WELCOME TO The TRAVEL REPORT
Here Are The Ways In Which Technology Has Improved Travelling
| January 2, 2020
Each of our resorts is quite different in location, look, mood and guest experience. Yet each leaves an impression, an unforgettable mark.
Article | April 7, 2020
To paint a picture of what corporate airfares will look like once planes return to the skies is becoming more difficult by the day — if not impossible. Airlines, for one, have more pressing matters to deal with as they fight for survival during the ongoing crisis. Most in the U.S. will be working through the fine print of the $2 trillion U.S. stimulus package that throws them a lifeline of $50 billion in grants and loans. Other carriers, particularly in Europe and Asia, have already downsized and furloughed most of their workforce and are now turning to refinancing. Cases in point include Air France-KLM, which is now looking for $6.5 billion in state-backed loans, while last week Singapore Airlines revealed it had secured $13 billion in new funding.
Article | May 26, 2021
Controlling how employees spend company money on travel has been one of the biggest historic challenges for finance teams. Most company spend is governed by purchase orders, with payments made in relation to specific invoices from the company’s own bank. The data is available transparent and can be analyzed to spot any inconsistencies. But controlling travel spend, which is most company’s largest discretionary spend area, is much harder.
Employees increasingly organize their own travel, empowered by corporate self-booking tools for search, booking, and payment. This can help with visibility, particularly if the corporate uses lodge or virtual cards to pay. However, pre-trip spend like air and hotel bookings only represent 50-60% of the money spent on travel. What about the rest?
Article | March 5, 2020
One of the vulnerabilities of the tourism industry is that it is built entirely around a discretionary good. That is, most people don’t have to travel. They choose to. Despite the massive growth of the tourism industry since globally disruptive events like September 11 and the SARS crisis, that still holds true. As coronavirus continues to spread around the world, the tourism industry sees free-falling demand for travel. It’s anyone’s guess when that may change. With that new reality comes a question: What role, if any, does tourism promotion and marketing have at a time when the appetite to travel is low? One could argue the case both ways that low risk destinations have every reason to ramp up their promotional activities. Or alternatively, that it’s tonally off-base and borderline irresponsible to promote tourism — especially the carefree, leisure kind at such a time.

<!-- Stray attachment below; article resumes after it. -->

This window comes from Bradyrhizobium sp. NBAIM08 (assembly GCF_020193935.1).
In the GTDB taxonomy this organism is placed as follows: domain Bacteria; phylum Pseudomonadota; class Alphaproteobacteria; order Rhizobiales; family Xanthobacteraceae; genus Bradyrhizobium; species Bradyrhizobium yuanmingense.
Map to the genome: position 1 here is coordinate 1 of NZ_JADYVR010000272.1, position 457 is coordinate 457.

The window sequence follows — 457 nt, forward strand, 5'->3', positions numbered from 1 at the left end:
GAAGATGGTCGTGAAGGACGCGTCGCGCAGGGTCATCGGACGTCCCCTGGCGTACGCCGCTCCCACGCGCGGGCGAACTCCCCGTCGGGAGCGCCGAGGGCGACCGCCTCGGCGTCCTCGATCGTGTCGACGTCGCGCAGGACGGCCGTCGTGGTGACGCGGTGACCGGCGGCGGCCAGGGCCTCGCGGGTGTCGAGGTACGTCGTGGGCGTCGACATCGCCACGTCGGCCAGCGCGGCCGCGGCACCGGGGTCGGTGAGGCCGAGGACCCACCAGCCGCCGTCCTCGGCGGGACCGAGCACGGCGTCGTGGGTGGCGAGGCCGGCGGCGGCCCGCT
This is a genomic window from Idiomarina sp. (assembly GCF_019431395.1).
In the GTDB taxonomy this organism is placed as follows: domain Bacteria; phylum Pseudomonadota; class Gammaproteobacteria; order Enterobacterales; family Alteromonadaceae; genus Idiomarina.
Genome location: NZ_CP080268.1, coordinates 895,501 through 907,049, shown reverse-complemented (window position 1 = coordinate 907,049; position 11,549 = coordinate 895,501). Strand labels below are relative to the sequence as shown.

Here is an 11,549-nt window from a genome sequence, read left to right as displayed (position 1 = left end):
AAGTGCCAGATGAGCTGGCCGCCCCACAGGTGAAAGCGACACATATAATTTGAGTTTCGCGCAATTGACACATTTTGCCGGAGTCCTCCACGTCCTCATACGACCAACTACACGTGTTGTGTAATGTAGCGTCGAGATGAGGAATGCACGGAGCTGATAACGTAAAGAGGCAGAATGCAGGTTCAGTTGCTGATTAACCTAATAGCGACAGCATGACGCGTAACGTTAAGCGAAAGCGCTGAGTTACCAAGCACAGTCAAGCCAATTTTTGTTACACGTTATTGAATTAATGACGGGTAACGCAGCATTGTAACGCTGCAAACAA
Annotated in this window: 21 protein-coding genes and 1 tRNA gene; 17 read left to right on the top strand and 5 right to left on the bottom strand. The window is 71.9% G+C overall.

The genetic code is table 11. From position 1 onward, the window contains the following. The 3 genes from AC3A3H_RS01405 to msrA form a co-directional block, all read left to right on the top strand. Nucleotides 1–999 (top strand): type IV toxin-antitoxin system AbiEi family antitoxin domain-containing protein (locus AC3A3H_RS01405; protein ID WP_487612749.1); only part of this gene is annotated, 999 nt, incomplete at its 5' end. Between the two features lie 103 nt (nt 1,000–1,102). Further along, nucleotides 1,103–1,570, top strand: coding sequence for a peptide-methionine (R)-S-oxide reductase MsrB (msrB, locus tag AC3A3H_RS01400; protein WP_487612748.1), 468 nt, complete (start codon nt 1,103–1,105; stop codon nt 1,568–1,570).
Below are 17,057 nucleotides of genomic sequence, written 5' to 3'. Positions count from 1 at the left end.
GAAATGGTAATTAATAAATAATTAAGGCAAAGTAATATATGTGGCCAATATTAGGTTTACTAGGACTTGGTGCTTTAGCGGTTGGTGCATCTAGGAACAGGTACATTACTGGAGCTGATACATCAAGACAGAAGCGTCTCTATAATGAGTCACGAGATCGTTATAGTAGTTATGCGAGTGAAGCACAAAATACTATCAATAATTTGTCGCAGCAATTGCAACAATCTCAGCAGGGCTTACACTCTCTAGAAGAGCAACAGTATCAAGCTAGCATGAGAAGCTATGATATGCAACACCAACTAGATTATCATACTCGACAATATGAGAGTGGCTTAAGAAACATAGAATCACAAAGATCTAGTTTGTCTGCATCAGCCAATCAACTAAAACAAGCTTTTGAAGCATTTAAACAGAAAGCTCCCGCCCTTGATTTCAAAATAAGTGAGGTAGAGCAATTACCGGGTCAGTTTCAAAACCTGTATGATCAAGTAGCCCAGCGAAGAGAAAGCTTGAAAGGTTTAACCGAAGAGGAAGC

Article | March 4, 2020
For decades, people had two ways to make travel arrangements. There’s the do-it-yourself (DIY) approach, beloved by individual travelers and small groups for its budget-friendliness and accommodation of various preferences. There’s also corporate travel management, used by business travelers and companies with no time or patience to plan for frequent work trips. Unlike personal travel, business travel has several limitations: which airlines and hotels a company can book with, where and how bookings can be made, and what expenses are considered valid for reimbursement.
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